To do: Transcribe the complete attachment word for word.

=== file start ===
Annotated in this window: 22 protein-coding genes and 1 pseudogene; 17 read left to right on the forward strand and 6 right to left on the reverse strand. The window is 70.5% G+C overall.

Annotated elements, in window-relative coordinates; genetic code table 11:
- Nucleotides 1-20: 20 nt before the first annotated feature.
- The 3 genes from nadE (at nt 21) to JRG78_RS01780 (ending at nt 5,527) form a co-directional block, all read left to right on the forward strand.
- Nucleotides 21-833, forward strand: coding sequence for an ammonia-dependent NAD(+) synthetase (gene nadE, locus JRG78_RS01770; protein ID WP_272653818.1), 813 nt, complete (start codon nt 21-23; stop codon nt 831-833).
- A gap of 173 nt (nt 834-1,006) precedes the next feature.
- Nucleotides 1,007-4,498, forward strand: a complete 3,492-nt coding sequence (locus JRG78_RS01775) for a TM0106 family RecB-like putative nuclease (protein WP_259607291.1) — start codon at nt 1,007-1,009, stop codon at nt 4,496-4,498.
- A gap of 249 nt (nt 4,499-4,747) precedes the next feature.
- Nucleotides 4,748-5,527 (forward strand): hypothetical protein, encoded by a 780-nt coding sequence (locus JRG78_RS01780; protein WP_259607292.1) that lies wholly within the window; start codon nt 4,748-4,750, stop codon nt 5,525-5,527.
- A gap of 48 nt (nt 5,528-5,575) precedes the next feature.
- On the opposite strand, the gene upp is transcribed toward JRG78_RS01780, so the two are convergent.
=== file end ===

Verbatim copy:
Annotated in this window: 22 protein-coding genes and 1 pseudogene; 17 read left to right on the forward strand and 6 right to left on the reverse strand. The window is 70.5% G+C overall.

Annotated elements, in window-relative coordinates; genetic code table 11:
- Nucleotides 1-20: 20 nt before the first annotated feature.
- The 3 genes from nadE (at nt 21) to JRG78_RS01780 (ending at nt 5,527) form a co-directional block, all read left to right on the forward strand.
- Nucleotides 21-833, forward strand: coding sequence for an ammonia-dependent NAD(+) synthetase (gene nadE, locus JRG78_RS01770; protein ID WP_272653818.1), 813 nt, complete (start codon nt 21-23; stop codon nt 831-833).
- A gap of 173 nt (nt 834-1,006) precedes the next feature.
- Nucleotides 1,007-4,498, forward strand: a complete 3,492-nt coding sequence (locus JRG78_RS01775) for a TM0106 family RecB-like putative nuclease (protein WP_259607291.1) — start codon at nt 1,007-1,009, stop codon at nt 4,496-4,498.
- A gap of 249 nt (nt 4,499-4,747) precedes the next feature.
- Nucleotides 4,748-5,527 (forward strand): hypothetical protein, encoded by a 780-nt coding sequence (locus JRG78_RS01780; protein WP_259607292.1) that lies wholly within the window; start codon nt 4,748-4,750, stop codon nt 5,525-5,527.
- A gap of 48 nt (nt 5,528-5,575) precedes the next feature.
- On the opposite strand, the gene upp is transcribed toward JRG78_RS01780, so the two are convergent.